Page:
Author Archives: Steven Ujifusa

Books in Trust: The Germantown Friends Free Library – Part 1

“Where there is no vision, the people perish.”  Proverbs 29:18 Today, Germantown Friends School is well-known for its strong arts and theater programs.  Yet there was a time not too long ago when the school could not acquire fiction for its library.  The restriction lay was written into a type of ancient trust so common […]
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Apothecary Roses of Germantown

The Wyck mansion, located in the Germantown section of Philadelphia, is not just one of the oldest structures in the city, but is also home to the oldest surviving rose garden in the nation. The first section of the dwelling dates to 1690, when Germantown was a satellite of the new city of Phialdelphia. For […]
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The Autocrat and the Engineer (Part II)

As the capital of Imperial Russia, St. Petersburg was a city of many palaces.  Some belonged to the Romanov family, such as Peterhof, the Winter Palace, the Pavlovsk Palace, the Anichkov Palace, and Tsarskoe Selo.  Others belonged to wealthy Russian nobles, such as the Yusapov, Beloselskiy, and Stroganov clans. Many had been constructed in the 18th century, […]
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The Autocrat and the Engineer (Part I)

In view of the interest and importance at the present time of everything which relates to the development of railroading, it is well to remember what has been done in America to lay the foundations of the locomotive industry, and, therefore, we feel that it is desirable to recall the extent to which the design of the modern locomotive is […]
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Creating Community at the Powelton Co-op – Part 2

Part I of “Creating Community at the Powelton C0-op” A few years ago, Gwendolyn Bye, daughter of Friendship Co-op founders Jerry and Lois Bye, was thumbing through some old photos from her 1950s West Philadelphia childhood. When she came across a class picture from the Charles Drew Elementary School, which once stood on the 3700 […]
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Creating Community at the Powelton Co-op – Part 1

There were some kids who were mixed. There was some kids who were Jewish, and there were some white kids, too. But it never dawned on me as a child. I never knew the difference. I went to an all-black school for the first three years of my life, which was a block away. -Gwendolyn […]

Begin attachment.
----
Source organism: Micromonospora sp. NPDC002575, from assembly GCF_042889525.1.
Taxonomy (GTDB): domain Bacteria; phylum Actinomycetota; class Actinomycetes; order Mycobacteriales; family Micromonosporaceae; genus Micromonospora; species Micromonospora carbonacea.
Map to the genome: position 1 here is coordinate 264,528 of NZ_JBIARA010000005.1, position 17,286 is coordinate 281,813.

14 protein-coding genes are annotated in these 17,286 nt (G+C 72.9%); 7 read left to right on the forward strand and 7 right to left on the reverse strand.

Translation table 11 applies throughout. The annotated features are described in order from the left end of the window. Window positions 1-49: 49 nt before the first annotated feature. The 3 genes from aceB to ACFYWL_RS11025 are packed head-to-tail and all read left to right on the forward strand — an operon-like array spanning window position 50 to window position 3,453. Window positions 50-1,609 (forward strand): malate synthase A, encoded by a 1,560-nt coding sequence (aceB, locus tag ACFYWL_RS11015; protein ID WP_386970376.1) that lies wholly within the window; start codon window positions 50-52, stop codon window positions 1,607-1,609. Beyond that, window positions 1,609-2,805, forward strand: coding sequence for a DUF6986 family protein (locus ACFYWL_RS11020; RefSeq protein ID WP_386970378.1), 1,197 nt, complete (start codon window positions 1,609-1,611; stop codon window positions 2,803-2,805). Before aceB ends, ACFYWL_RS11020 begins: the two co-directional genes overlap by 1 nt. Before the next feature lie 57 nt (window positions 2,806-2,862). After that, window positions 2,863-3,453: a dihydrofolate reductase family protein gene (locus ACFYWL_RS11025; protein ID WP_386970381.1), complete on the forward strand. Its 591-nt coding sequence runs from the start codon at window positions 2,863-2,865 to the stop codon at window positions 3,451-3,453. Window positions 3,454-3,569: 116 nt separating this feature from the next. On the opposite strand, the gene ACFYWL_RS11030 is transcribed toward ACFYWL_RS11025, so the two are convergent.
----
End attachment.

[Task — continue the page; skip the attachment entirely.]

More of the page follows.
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Andrew Eastwick: Savior of Bartram’s Garden

  Famed Bartram’s Garden, homestead of Philadelphia’s 18th century botanist kids bounce house John Bartram, is going through a renaissance today. The gardens are lushly planted and the main buildings restored.  The parking lot is full on warm summer Saturdays. New bike trails connect this pastoral sanctuary to Center City and University City.  The renovated […]
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The Derham Body Company: Dignified Simplicity on Four Wheels

The so-called annual model change (also known as “planned obsolesce”) dates back to the 1920s, when General Motors transformed automobile styling from an afterthought into high fashion.   Dazzling new body styles, vibrant colors, and powerful engines enticed the aspiring American middle class, who began going into debt to buy a lifestyle accessory rather than a […]
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Dr. Kirkbride’s Country Cure

Before it became a fashionable streetcar suburb, West Philadelphia was infamous as as place where the city’s indigent, and mentally ill were warehoused out of sight and mind. As historian Robert Morris Skaler wrote, “if one was incurable, insane, consumptive, blind, orphaned, crippled, destitute, or senile, one would most likely end up in a faith-based charitable […]
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Coleman Sellers, Powelton Village, and the Gilded Age (Part II)

  The real Colonel Sellers, as Castle jump house I knew him in James Lampton, was a pathetic and beautiful spirit, a manly man, a straight and honorable man, a man with a big, foolish, unselfish heart in his bosom, a man born to be loved; and he was loved by all his friends, and […]
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